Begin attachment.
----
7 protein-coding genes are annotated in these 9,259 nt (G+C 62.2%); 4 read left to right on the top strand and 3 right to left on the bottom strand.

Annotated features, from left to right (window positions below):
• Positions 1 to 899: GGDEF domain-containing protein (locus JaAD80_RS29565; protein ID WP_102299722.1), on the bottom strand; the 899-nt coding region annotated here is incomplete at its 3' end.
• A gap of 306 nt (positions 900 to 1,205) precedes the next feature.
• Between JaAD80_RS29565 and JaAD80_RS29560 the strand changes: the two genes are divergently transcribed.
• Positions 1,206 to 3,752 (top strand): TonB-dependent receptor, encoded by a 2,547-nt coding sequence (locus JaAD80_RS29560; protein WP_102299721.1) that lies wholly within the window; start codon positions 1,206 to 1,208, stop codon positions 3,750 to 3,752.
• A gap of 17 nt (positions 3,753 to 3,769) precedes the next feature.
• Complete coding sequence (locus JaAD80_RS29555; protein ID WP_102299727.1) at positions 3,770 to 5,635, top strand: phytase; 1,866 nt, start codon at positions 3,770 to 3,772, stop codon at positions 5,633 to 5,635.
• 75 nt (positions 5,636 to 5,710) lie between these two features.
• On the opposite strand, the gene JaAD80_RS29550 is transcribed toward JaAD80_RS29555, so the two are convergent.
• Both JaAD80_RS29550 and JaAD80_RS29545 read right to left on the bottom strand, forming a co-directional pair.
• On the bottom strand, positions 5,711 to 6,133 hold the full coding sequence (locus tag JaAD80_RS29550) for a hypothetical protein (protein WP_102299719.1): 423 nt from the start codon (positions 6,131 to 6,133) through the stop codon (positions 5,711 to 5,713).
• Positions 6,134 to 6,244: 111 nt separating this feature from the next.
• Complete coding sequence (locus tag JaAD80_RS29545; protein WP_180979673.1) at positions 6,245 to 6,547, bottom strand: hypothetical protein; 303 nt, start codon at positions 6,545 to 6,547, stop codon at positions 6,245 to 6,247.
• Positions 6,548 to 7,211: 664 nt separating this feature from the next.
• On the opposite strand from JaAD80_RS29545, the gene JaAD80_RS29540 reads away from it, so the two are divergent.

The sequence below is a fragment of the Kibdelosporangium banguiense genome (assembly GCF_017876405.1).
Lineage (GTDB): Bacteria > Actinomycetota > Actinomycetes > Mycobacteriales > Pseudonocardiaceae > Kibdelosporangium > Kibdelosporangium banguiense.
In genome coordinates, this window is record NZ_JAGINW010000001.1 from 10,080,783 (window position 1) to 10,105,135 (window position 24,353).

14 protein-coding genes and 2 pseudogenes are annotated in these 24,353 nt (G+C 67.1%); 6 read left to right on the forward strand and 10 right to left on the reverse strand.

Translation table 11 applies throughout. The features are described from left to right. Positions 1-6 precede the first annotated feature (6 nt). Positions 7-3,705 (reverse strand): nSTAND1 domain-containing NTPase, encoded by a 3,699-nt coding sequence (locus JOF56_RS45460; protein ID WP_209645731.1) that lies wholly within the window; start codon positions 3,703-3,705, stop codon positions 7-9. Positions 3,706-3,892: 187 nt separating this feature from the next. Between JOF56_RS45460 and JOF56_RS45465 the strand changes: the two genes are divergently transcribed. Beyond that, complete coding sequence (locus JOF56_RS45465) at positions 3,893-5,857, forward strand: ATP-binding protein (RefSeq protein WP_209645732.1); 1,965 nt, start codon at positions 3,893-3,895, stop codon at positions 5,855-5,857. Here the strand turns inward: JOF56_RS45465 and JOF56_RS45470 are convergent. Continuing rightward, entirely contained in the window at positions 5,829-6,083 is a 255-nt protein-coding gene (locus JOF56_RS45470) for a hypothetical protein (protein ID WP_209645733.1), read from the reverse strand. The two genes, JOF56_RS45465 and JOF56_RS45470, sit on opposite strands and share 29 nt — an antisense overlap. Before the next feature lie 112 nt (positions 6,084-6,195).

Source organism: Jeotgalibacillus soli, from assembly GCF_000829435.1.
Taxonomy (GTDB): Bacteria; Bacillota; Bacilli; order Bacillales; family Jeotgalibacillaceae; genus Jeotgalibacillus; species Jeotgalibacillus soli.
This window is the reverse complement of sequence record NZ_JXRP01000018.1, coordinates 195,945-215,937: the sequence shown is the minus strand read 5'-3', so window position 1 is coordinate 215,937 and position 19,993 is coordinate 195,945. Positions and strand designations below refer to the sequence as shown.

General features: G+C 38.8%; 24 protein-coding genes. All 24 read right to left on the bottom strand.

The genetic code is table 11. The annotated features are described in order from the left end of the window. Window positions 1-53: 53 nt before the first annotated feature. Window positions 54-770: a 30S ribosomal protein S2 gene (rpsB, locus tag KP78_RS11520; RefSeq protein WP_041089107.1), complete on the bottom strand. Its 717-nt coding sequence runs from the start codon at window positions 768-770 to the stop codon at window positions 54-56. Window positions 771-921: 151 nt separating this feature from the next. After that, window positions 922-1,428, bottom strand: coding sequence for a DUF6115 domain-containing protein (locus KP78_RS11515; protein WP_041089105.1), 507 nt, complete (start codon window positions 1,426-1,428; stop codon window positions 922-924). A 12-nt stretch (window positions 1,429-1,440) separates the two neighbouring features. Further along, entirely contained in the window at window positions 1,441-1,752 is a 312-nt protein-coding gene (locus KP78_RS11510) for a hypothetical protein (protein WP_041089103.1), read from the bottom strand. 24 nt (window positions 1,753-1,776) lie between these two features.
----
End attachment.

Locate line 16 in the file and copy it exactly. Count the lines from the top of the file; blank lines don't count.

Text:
• On the opposite strand from JaAD80_RS29545, the gene JaAD80_RS29540 reads away from it, so the two are divergent.